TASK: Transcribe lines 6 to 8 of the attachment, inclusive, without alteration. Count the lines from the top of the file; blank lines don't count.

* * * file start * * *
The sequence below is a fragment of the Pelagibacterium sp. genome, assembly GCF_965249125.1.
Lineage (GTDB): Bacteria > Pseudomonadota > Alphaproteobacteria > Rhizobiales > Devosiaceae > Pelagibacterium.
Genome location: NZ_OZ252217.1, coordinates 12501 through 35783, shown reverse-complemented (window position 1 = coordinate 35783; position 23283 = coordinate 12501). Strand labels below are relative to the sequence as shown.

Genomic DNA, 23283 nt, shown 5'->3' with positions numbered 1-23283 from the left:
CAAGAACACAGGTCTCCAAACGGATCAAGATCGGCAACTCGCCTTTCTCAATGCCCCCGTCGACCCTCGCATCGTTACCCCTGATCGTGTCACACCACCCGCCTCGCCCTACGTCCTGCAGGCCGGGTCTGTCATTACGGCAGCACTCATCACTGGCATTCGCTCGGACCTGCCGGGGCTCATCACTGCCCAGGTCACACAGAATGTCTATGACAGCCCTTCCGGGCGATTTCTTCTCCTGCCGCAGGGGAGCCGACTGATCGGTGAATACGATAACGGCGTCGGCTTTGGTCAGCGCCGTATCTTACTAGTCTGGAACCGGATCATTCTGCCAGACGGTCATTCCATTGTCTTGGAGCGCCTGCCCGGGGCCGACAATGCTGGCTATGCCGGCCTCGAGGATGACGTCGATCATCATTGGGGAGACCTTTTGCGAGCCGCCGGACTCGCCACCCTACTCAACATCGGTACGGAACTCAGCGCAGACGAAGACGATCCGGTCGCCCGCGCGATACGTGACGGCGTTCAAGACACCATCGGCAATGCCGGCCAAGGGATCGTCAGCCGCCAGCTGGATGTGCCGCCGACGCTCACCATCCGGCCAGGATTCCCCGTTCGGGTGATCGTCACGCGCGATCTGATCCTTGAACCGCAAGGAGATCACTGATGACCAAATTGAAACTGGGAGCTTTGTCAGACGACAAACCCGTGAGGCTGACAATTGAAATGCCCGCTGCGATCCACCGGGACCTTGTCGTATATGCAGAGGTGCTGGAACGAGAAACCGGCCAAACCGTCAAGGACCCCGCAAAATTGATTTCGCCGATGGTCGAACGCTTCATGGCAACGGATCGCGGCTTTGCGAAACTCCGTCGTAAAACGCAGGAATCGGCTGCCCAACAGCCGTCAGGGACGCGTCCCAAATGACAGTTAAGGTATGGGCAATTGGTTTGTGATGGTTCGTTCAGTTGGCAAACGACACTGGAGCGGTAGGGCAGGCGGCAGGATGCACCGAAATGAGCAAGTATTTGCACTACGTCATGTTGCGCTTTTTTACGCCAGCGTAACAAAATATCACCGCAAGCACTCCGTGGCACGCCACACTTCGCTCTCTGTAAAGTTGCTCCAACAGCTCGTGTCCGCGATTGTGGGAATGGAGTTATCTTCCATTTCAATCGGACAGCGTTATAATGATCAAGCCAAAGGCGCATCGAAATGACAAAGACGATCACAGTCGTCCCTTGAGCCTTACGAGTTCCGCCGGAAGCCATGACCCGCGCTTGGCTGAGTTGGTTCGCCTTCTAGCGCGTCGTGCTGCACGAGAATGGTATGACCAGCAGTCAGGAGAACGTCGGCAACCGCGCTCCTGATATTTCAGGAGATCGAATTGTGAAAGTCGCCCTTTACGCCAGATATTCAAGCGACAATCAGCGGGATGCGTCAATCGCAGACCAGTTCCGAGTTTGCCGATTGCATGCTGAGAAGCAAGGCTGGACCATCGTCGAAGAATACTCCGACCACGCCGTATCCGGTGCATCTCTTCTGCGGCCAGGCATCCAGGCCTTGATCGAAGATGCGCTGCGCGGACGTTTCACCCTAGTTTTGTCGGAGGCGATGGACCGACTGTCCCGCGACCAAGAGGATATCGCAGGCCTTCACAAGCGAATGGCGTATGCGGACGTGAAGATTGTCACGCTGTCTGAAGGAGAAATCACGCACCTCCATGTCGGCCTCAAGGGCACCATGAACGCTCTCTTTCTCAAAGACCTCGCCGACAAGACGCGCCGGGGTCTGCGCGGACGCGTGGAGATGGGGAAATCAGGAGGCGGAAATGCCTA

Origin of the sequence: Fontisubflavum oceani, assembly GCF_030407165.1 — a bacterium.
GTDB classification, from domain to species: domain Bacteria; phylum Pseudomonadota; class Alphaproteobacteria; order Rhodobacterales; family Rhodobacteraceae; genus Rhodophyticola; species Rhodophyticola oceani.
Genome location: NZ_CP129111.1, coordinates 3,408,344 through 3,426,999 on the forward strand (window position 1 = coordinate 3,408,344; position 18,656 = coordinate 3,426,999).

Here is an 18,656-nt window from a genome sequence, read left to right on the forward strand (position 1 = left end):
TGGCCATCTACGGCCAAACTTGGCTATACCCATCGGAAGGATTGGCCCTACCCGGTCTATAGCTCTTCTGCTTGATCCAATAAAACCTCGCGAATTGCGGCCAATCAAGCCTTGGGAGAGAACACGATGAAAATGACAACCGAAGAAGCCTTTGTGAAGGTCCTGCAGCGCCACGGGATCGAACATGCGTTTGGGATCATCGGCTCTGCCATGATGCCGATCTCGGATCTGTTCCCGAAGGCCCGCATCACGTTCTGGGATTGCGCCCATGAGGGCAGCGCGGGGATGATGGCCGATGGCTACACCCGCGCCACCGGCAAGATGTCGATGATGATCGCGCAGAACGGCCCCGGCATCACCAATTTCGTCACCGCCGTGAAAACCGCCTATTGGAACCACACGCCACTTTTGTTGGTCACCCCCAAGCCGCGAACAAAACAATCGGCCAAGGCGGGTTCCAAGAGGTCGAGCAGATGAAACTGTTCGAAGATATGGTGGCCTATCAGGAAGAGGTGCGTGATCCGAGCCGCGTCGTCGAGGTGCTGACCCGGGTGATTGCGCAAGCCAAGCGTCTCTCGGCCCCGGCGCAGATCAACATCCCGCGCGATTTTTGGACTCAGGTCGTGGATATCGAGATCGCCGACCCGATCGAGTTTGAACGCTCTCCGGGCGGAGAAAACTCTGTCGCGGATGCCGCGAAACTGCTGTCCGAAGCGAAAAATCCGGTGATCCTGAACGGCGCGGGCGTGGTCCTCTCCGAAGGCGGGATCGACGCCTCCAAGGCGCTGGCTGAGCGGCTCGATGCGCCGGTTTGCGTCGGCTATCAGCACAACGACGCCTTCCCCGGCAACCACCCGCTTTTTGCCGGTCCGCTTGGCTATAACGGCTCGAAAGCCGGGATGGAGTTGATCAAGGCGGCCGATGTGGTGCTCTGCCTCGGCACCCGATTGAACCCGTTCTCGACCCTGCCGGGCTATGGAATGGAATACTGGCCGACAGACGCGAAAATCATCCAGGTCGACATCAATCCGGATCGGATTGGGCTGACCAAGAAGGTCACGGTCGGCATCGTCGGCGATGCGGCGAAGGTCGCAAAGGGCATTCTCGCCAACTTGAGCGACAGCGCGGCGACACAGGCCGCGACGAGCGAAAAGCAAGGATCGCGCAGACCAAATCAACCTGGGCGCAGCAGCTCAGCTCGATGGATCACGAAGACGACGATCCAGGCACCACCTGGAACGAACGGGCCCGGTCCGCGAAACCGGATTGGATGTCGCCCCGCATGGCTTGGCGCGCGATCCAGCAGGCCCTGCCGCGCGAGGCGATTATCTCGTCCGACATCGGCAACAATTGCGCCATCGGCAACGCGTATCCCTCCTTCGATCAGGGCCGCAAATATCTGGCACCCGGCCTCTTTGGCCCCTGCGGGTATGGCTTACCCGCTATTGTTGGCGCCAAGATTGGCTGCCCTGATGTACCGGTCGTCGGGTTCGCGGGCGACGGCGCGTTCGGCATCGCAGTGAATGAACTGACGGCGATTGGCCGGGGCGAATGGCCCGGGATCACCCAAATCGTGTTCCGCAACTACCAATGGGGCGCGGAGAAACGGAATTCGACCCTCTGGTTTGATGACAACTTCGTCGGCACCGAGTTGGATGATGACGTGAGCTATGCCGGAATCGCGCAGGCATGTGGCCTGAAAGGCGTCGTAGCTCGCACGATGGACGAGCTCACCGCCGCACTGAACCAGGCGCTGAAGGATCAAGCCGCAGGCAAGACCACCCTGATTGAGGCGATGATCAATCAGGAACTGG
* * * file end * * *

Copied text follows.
Origin of the sequence: Fontisubflavum oceani, assembly GCF_030407165.1 — a bacterium.
GTDB classification, from domain to species: domain Bacteria; phylum Pseudomonadota; class Alphaproteobacteria; order Rhodobacterales; family Rhodobacteraceae; genus Rhodophyticola; species Rhodophyticola oceani.
Genome location: NZ_CP129111.1, coordinates 3,408,344 through 3,426,999 on the forward strand (window position 1 = coordinate 3,408,344; position 18,656 = coordinate 3,426,999).